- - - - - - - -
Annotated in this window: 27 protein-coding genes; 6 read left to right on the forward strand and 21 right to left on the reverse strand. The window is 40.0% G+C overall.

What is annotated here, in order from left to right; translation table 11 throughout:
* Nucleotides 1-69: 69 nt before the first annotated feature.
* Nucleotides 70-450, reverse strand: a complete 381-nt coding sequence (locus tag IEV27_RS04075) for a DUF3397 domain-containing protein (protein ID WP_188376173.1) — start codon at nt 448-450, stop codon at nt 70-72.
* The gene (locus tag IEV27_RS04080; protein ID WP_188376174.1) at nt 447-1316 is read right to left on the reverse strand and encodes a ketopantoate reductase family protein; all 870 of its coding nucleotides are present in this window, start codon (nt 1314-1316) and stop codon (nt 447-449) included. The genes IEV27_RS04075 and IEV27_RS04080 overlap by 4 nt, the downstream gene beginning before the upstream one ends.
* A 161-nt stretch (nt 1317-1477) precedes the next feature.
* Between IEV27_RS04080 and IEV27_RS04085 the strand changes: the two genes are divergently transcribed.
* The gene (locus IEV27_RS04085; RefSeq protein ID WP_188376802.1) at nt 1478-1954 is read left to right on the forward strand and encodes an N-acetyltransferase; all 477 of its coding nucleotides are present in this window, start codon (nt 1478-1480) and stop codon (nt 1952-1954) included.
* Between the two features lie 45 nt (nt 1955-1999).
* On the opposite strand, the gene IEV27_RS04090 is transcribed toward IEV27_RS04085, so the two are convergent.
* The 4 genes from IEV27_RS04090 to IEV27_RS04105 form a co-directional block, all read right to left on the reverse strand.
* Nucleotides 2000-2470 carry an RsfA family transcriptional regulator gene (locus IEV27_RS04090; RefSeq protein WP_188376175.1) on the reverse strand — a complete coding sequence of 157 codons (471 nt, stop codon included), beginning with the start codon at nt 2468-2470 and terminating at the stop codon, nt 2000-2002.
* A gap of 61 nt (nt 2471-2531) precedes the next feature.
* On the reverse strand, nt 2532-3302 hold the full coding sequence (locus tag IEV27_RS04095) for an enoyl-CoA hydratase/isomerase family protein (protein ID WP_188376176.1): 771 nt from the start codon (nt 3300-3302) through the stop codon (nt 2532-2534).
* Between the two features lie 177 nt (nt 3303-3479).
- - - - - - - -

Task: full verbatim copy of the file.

Annotated in this window: 27 protein-coding genes; 6 read left to right on the forward strand and 21 right to left on the reverse strand. The window is 40.0% G+C overall.

What is annotated here, in order from left to right; translation table 11 throughout:
* Nucleotides 1-69: 69 nt before the first annotated feature.
* Nucleotides 70-450, reverse strand: a complete 381-nt coding sequence (locus tag IEV27_RS04075) for a DUF3397 domain-containing protein (protein ID WP_188376173.1) — start codon at nt 448-450, stop codon at nt 70-72.
* The gene (locus tag IEV27_RS04080; protein ID WP_188376174.1) at nt 447-1316 is read right to left on the reverse strand and encodes a ketopantoate reductase family protein; all 870 of its coding nucleotides are present in this window, start codon (nt 1314-1316) and stop codon (nt 447-449) included. The genes IEV27_RS04075 and IEV27_RS04080 overlap by 4 nt, the downstream gene beginning before the upstream one ends.
* A 161-nt stretch (nt 1317-1477) precedes the next feature.
* Between IEV27_RS04080 and IEV27_RS04085 the strand changes: the two genes are divergently transcribed.
* The gene (locus IEV27_RS04085; RefSeq protein ID WP_188376802.1) at nt 1478-1954 is read left to right on the forward strand and encodes an N-acetyltransferase; all 477 of its coding nucleotides are present in this window, start codon (nt 1478-1480) and stop codon (nt 1952-1954) included.
* Between the two features lie 45 nt (nt 1955-1999).
* On the opposite strand, the gene IEV27_RS04090 is transcribed toward IEV27_RS04085, so the two are convergent.
* The 4 genes from IEV27_RS04090 to IEV27_RS04105 form a co-directional block, all read right to left on the reverse strand.
* Nucleotides 2000-2470 carry an RsfA family transcriptional regulator gene (locus IEV27_RS04090; RefSeq protein WP_188376175.1) on the reverse strand — a complete coding sequence of 157 codons (471 nt, stop codon included), beginning with the start codon at nt 2468-2470 and terminating at the stop codon, nt 2000-2002.
* A gap of 61 nt (nt 2471-2531) precedes the next feature.
* On the reverse strand, nt 2532-3302 hold the full coding sequence (locus tag IEV27_RS04095) for an enoyl-CoA hydratase/isomerase family protein (protein ID WP_188376176.1): 771 nt from the start codon (nt 3300-3302) through the stop codon (nt 2532-2534).
* Between the two features lie 177 nt (nt 3303-3479).